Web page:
The Best Baguette in Toronto
The best baguette in Toronto, unsurprisingly, is found at the most authentic of French bakeries. These are the shops that welcome you in with a "bonjour," would never use the term "chocolate croissant," and many of them, for some reason, seem to boast head bakers with the first name "Marc."
While the recipe, so to speak, for the perfect baguette remains a simple one, the bakeries that have made it on this list seem to add a bit of "je ne sais quoi" to make theirs extra crispy, extra fluffy, and overall, just more delicious. There must be some magic behind the name Marc, or else, I have no idea what makes these baguettes so good.
Here is where to find the best baguette in Toronto.
Thobors flaunts its baguettes high and proud for all to see, and rightfully so. Can't get much more authentic than these breads by Marc Thobor, which are also used for the sandwiches available at the Mount Pleasant bakery. The baguettes come in plain, poppyseed, sesame seed, and multigrain, starting at $2.95 each. More »
Chef Marc Tournayre is the man behind the French treats at Jules on Mount Pleasant, creating croissants, quiches, brioches, and yes, the bakery's signature baguettes. While the croissants garner all the quick-breakfast attention, the baguettes hold strong (that is, crispy and fluffy) available in both regular and multigrain. $2.50. More »
Petite Thuet, on paper, offers all sorts of baguette (and demi-baguette) varieties in its Financial District, Rosedale, or King East locations. Still, you can't always count on a poppyseed or sesame (legends also tell of a cranberry pecan) whenever you drop by. Generally, you'll always find its signature sourdough baguette ($3.00) on hand, and sesame and/or poppyseed available on weekends ($3.50). More »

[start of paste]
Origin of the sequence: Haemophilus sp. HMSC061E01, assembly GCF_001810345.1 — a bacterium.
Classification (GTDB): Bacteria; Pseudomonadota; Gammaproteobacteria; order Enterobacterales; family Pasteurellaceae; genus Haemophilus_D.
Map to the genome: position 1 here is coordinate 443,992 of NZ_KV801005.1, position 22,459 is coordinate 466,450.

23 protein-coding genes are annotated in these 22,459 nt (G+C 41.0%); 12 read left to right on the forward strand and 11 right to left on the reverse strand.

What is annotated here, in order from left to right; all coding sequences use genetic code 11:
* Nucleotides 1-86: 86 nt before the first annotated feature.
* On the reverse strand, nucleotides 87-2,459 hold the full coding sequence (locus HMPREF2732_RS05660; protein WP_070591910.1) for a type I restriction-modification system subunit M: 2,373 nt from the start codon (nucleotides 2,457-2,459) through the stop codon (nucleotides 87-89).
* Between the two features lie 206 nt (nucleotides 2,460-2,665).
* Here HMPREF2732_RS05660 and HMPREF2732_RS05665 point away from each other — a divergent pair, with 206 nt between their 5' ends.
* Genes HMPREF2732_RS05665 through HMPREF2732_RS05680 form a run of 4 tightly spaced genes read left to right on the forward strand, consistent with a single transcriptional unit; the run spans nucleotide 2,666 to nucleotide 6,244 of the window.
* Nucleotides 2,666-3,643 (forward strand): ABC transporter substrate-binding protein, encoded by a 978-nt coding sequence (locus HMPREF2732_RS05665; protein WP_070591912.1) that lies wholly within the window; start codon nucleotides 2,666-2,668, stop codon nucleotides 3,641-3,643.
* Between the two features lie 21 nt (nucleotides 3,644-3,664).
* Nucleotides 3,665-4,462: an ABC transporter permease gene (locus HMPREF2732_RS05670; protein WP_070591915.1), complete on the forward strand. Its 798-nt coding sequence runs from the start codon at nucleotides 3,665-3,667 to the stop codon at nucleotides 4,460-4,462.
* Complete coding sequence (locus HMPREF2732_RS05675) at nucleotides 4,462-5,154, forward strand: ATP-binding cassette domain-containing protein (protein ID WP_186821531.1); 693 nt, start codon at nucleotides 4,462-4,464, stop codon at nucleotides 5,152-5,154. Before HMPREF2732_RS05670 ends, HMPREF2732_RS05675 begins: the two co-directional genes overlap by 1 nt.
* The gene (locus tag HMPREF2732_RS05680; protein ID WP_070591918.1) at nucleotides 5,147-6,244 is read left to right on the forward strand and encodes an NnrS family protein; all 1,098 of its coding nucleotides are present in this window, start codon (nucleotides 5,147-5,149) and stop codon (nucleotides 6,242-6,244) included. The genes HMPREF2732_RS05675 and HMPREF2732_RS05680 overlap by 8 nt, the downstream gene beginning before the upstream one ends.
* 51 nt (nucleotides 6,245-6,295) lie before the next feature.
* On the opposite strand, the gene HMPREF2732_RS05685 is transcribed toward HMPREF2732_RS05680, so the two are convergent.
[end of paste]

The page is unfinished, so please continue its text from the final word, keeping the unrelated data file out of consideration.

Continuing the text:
The baguettes at Bonjour Brioche provide a nice take-home form of abasement when you can't bear to stand in the weekend brunch line. The baguettes come in two varieties, plain or multigrain, and are also served as ends for many of Brioche's menu sandwiches. For when the line looks less daunting. Plain baguettes are $3.00, and multigrain are $3.50. More »
Ma Maison does its baguettes the artisanal French way. A few simple ingredients, a little time to rise, and a perfect bake in the oven. The baguettes, of which there is only one variety at this Etobicoke shop, are paired ideally with Chef Patrick's signature preserves or pate. More »
Woodlot's stone oven does magic with sourdough, crafting warm baguettes ready for the taking at 2pm. Samples can be had during Woodlot's dinner service, which starts at 5pm., though I hear the practice of filling up on bread and ditching is highly frowned upon. Baguettes from Woodlot's bakery are $3.50 each. More »
Pain Perdu is French through and through. French music, French chatter, buttery croissants, fresh pastries, and, of course, its authentic French baguettes. Word has obviously gotten out since the place is swarmed on weekends, but if you can stand to wait in line you'll have something delicious to pick at one the way home. Better buy two. Baguettes are $2.20. More »
Cliffside Hearth obviously got the message about authentic French baguettes, because it too just offers a classic variety. Its white baguettes are offered alongside other traditional loaves, including caraway ryes, raisin breads, and whole-wheat loaves. Baguettes at Cliffside Hearth ring in the highest on this list at $4.50 each. More »